Zoom webinar with board discusses return to school in fall 2020


Oracle Staff

On June 17, district board members and associate superintendents gathered virtually in a Zoom meeting in order to discuss the options of reopening school in the fall this year, what measures will be taken in the cases of either full or partial physical returns, and how various other programs, such as athletics, will be treated.

Options for returning

While none have been decided on due to the volatility of the COVID-19 pandemic, three options are being evaluated by the district and the state at large. These are: continuing to use only distance learning, using a hybrid of distance learning and returning to campus, and full return to campus, with physical restrictions in play. More specific decisions will follow as advice from the state and county is given.

What is known now is that letter grades will be returning in the 2020-21 school year. Due to the difficulty in switching between in-person and online teaching in the 2020 spring semester, teachers have been using data collected from this semester to inform teachers in higher levels what information may be necessary to revisit next year.

Precautions for physical return

On the last day of school, March 13, the campus was subjected to cleaning immediately, and has since been unoccupied. In the fall it will receive the same treatment, targeting high-touch areas such as doorknobs and desk surfaces.

 The California Department of Education will be supplying districts with personal protective equipment, such as cloth masks, face shields, and hand sanitizer. At least two masks are to be distributed to every student and staff member. Additional equipment, such as no-touch thermometers for temperature checks and hand washing stations, will also be in effect on campus.

In the event of teachers being absent for long periods of time due to COVID-19, the district is collecting more long-term substitute teachers.

Special-Ed plans

According to Director of Special Education, Kristen Hardy, data has shown that students with disabilities during distance learning have had more limited access to resources and higher cases of disengagement. This has created a situation where disabled students will be returning to campus as soon as possible to assure proper support and connections within school.

Sports return to practice

Within county health guidelines, athletic programs on campus are opening up during the summer. Starting on June 22, 12 students and one coach per sport will be allowed to meet on campus for workouts and practice. Proper face coverage and distancing should still be maintained. A permission slip has been given to parents to opt in their student, and details all further requirements.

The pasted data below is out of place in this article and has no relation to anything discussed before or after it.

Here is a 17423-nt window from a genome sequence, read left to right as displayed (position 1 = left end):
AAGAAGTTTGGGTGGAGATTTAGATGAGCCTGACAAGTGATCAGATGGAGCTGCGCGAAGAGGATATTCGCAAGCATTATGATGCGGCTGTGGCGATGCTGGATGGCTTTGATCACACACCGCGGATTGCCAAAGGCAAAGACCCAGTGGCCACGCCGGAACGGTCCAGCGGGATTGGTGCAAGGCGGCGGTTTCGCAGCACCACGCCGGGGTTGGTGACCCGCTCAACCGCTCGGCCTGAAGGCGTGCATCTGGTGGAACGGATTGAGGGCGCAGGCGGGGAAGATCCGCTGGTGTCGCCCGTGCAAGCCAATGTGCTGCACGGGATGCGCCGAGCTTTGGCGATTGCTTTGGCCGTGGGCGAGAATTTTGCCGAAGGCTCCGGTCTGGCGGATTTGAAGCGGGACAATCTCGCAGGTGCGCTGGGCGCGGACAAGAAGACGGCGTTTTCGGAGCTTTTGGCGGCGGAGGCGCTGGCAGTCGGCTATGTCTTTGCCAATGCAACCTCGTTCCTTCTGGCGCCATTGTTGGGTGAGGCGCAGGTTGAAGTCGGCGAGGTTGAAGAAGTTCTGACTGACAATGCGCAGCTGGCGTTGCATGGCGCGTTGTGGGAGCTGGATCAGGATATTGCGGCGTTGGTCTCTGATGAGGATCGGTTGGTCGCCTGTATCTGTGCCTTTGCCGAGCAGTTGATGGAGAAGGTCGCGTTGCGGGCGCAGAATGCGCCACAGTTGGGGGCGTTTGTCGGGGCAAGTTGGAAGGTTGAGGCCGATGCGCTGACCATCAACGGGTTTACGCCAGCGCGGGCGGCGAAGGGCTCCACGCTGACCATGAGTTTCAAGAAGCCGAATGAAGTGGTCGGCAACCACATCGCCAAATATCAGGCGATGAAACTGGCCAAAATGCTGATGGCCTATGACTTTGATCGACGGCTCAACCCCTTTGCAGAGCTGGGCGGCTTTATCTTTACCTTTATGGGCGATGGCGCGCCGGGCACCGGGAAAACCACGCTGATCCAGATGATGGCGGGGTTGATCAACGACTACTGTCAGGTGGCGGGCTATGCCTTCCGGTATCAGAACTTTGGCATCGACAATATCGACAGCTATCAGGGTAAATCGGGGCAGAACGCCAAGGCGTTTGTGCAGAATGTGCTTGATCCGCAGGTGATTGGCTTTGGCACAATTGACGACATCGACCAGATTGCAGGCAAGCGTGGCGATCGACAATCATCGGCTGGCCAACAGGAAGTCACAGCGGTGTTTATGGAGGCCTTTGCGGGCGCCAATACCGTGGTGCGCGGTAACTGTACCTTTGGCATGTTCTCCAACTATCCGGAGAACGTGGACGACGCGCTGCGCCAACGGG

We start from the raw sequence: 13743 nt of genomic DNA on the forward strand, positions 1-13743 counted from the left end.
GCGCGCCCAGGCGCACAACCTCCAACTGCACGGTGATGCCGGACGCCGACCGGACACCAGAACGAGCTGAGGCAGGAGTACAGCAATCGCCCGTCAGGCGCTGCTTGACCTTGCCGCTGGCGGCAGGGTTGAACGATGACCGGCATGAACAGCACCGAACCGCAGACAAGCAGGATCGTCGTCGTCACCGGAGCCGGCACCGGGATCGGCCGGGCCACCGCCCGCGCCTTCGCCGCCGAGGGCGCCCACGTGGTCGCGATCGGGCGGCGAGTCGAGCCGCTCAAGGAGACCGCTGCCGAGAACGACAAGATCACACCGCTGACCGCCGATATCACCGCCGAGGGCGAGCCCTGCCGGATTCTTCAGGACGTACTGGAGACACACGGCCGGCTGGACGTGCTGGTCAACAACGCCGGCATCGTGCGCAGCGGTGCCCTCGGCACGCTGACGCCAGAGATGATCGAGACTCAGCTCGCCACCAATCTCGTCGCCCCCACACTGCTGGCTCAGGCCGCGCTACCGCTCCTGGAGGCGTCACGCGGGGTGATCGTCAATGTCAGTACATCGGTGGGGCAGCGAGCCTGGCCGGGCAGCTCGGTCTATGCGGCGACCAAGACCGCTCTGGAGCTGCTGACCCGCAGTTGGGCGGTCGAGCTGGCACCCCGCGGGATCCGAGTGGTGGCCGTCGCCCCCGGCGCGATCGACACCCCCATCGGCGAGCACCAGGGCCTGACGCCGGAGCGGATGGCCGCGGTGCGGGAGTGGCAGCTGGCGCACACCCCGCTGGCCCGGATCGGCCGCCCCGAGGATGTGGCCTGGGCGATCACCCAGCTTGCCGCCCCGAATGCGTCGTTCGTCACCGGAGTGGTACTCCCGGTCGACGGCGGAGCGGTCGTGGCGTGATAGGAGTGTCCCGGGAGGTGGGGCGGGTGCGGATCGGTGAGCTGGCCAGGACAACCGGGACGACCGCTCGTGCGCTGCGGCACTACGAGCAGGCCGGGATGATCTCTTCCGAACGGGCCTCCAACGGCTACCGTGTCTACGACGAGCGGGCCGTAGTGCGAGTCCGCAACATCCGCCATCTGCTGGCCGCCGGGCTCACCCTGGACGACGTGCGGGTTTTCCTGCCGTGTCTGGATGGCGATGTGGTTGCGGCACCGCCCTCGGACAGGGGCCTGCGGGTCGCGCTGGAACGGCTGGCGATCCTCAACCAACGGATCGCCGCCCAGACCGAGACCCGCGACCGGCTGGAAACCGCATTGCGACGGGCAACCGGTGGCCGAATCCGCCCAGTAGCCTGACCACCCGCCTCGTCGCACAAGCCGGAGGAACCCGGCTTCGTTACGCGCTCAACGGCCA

Mental health concerns and advice

Concerns for student’s mental states have arisen due to declining motivation and sleep schedules, and social isolation. District Wellness Coordinator William Blair gave several resources, such as the California Surgeon General’s Playbook, which advises families and individuals alike on how to manage stress during the pandemic. 

As during the spring semester, online therapy and counceling will still be available during the fall through telehealth. Additional referrals will also be supported.

Plans for virtual learning

An essential part of distance learning is the online platform that students, parents, and teachers use to interact with each other and can receive assignments and announcements on. Over this summer, the implementation of different learning management systems are being considered and tested, such as Canvas or further use of Google Suite.

Virtual community building

One notable challenge of distance learning is the social integration of students and how to build relationships with classmates and teachers one would be unfamiliar with. 

This especially applies with incoming freshman or new students in other grades, so an online orientation will be created by counselors. 

Ideas so far to generally increase a sense of community include requiring everyone’s webcam turned on, smaller class sizes, and the integration of apps like Flipgrid, where students can film and edit videos of themselves to share with the class. Also in consideration are “meet your teacher” videos, filmed by teachers to show a portion of their day or house.